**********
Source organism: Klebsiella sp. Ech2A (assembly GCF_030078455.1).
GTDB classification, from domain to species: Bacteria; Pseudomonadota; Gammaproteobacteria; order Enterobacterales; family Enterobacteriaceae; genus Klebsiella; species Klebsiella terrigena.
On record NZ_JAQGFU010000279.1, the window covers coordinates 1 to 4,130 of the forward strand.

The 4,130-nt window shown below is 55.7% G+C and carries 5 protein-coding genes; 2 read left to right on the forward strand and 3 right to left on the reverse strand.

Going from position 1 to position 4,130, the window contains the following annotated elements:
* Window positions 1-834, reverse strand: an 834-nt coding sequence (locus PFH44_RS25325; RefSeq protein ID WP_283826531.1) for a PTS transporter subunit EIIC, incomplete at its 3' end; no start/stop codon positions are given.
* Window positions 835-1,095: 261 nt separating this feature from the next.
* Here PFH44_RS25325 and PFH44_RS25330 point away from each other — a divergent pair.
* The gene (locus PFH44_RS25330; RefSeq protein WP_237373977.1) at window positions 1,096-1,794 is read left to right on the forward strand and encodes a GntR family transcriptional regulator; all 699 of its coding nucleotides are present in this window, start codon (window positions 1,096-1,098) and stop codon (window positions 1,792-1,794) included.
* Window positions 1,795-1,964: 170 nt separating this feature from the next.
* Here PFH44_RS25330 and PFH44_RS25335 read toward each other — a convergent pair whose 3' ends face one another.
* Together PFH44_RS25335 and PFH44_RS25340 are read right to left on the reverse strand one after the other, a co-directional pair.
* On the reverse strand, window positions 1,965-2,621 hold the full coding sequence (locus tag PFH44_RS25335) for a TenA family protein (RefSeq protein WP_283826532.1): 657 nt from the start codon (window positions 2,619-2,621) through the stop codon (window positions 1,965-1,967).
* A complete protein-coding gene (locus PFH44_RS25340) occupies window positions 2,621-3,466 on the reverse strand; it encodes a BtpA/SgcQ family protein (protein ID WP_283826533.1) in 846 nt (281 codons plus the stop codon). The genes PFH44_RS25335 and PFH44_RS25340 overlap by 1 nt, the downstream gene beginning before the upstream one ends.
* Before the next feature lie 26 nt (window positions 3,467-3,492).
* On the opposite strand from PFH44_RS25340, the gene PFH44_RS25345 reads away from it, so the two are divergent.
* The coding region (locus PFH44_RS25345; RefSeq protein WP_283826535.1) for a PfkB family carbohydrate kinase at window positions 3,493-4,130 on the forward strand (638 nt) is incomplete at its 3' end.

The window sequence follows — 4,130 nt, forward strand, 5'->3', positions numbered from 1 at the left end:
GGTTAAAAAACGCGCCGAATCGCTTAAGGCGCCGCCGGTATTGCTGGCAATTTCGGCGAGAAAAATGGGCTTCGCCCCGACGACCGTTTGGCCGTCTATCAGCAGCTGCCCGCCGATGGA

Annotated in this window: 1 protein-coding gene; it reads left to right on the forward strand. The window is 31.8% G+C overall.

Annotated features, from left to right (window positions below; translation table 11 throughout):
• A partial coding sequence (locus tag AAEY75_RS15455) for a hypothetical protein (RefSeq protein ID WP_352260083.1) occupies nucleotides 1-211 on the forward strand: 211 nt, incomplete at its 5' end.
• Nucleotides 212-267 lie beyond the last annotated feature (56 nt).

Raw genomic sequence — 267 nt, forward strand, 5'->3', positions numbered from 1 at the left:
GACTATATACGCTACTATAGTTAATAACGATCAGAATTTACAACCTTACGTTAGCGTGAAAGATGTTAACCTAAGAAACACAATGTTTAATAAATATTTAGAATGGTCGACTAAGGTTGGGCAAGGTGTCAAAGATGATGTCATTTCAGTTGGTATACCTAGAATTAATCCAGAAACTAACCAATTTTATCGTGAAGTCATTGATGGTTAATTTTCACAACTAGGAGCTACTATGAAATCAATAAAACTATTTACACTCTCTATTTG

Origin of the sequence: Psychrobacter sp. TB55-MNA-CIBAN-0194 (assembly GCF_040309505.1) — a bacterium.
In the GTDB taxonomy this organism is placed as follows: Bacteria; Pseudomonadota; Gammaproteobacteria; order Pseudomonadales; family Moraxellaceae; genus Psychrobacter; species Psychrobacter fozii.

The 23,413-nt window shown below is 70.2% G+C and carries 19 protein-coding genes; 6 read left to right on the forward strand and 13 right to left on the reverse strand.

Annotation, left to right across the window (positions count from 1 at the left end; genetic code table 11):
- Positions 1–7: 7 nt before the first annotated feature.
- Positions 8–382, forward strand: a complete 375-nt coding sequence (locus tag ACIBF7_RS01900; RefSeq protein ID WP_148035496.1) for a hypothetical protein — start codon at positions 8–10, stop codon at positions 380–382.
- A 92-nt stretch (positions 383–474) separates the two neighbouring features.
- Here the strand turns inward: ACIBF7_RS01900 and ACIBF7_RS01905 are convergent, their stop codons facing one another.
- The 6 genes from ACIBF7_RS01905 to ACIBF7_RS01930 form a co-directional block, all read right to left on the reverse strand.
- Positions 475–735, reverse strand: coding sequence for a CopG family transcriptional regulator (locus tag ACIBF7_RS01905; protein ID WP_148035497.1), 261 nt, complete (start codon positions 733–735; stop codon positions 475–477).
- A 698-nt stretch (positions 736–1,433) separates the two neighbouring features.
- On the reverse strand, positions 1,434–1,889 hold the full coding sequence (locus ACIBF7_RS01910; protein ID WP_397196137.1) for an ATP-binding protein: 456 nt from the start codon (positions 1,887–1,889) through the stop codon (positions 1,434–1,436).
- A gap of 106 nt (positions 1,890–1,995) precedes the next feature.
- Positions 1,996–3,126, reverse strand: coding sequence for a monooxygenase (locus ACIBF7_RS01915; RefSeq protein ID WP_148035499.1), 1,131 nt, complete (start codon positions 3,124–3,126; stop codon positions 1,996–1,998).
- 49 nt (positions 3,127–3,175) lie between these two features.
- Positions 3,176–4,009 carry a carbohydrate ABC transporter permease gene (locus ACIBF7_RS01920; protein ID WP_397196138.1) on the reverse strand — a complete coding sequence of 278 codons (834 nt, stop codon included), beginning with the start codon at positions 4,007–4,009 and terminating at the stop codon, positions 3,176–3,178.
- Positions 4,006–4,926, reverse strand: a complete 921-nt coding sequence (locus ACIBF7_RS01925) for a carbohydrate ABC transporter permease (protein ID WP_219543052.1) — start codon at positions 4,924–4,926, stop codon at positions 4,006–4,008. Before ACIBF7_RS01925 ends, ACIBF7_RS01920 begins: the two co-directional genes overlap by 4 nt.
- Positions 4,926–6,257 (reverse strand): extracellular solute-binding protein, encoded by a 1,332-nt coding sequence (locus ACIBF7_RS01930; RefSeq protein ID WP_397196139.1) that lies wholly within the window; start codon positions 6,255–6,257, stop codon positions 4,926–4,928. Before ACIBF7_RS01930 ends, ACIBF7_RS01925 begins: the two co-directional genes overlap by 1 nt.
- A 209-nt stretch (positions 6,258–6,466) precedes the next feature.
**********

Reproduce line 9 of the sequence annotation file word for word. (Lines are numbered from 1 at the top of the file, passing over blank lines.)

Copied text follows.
* The gene (locus PFH44_RS25330; RefSeq protein WP_237373977.1) at window positions 1,096-1,794 is read left to right on the forward strand and encodes a GntR family transcriptional regulator; all 699 of its coding nucleotides are present in this window, start codon (window positions 1,096-1,098) and stop codon (window positions 1,792-1,794) included.